A satirist's Web site throws the Bush campaign for a loss.

SINCE THE INTERNET had not yet been invented, no one realized that Argentine writer Jorge Luis Borges had it in mind when he uttered his prophetic "everything is its own best parody" line back in the pre-digital age. But now along comes a conflict over, a political parody Web site that gives new meaning to Borges' dictum.

The site is cunningly—and cleverly—designed to look pretty much like a straightforward political campaign site. You have to read its "press releases"—on such matters as the candidate's intention to release his fellow cocaine abusers from jail—with a reasonable amount of attention to divine the satirical slant. And given the lamentable mental state of the average voter, it figures that some dim-witted (read: Republican) voters will be fooled.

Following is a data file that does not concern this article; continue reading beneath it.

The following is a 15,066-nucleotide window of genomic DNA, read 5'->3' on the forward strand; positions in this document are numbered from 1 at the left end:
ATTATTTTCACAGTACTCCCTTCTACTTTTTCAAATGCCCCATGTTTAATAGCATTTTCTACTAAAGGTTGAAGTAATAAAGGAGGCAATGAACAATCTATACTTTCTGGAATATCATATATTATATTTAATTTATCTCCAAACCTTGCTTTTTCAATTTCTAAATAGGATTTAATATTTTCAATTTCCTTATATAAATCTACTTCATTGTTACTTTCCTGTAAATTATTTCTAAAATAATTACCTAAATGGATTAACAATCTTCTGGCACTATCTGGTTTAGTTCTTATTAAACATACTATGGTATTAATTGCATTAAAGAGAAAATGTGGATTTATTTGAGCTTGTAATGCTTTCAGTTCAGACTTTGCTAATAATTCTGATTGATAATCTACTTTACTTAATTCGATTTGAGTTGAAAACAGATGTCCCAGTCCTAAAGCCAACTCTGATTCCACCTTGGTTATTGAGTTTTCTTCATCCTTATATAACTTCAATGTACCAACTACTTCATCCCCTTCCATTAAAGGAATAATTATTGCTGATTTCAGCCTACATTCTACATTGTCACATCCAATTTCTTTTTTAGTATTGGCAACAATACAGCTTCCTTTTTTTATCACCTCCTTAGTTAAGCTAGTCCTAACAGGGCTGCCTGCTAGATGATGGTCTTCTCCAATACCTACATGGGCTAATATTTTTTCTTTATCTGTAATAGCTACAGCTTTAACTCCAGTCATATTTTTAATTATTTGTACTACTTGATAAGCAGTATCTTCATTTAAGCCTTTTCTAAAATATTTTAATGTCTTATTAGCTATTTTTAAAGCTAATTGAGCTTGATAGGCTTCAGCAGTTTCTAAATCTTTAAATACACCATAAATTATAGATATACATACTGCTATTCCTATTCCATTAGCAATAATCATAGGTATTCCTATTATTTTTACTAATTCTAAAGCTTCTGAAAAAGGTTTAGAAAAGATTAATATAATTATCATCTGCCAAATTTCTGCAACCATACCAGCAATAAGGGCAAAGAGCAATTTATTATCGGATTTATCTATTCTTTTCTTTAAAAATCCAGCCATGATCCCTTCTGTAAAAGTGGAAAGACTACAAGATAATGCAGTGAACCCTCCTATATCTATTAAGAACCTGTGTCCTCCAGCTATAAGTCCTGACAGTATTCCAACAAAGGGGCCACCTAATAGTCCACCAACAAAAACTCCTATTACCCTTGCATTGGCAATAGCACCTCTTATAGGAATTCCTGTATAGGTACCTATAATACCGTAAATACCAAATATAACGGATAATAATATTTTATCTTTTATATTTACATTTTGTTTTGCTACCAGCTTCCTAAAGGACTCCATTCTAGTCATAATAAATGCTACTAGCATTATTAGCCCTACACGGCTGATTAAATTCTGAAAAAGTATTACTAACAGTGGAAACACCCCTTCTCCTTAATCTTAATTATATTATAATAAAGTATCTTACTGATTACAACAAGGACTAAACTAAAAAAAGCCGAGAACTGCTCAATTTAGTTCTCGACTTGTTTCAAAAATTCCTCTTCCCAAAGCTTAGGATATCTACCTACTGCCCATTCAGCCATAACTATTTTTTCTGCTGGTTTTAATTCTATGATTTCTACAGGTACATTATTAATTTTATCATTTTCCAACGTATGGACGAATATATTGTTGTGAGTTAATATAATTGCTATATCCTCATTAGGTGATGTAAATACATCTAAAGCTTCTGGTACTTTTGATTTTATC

However, as with all things Internet-related, the George Bush Jr. campaign has gone mildly bonkers in its response to It quickly bought up every unused Bush-related domain name it could dream up (, etc.), and now is threatening legal action against Zack Exley, operator of—alleging, apparently, that satire should be illegal when conducted on the Internet. "In your wholesale misappropriation and imitation of the Web site, you violate a host of copyright and trademark laws," Bush lawyer Benjamin L. Ginsberg wrote. "[T]here is a real likelihood that a person 'surfing' the Web could be confused into believing, somehow, that your site represents or is authorized by the Exploratory Committee. Such confusion may damage the perceived integrity of the Exploratory Committee's Web site." Not nearly as much as your letter, Mr. Ginsberg, which outperforms overt parody by a good gigabyte.

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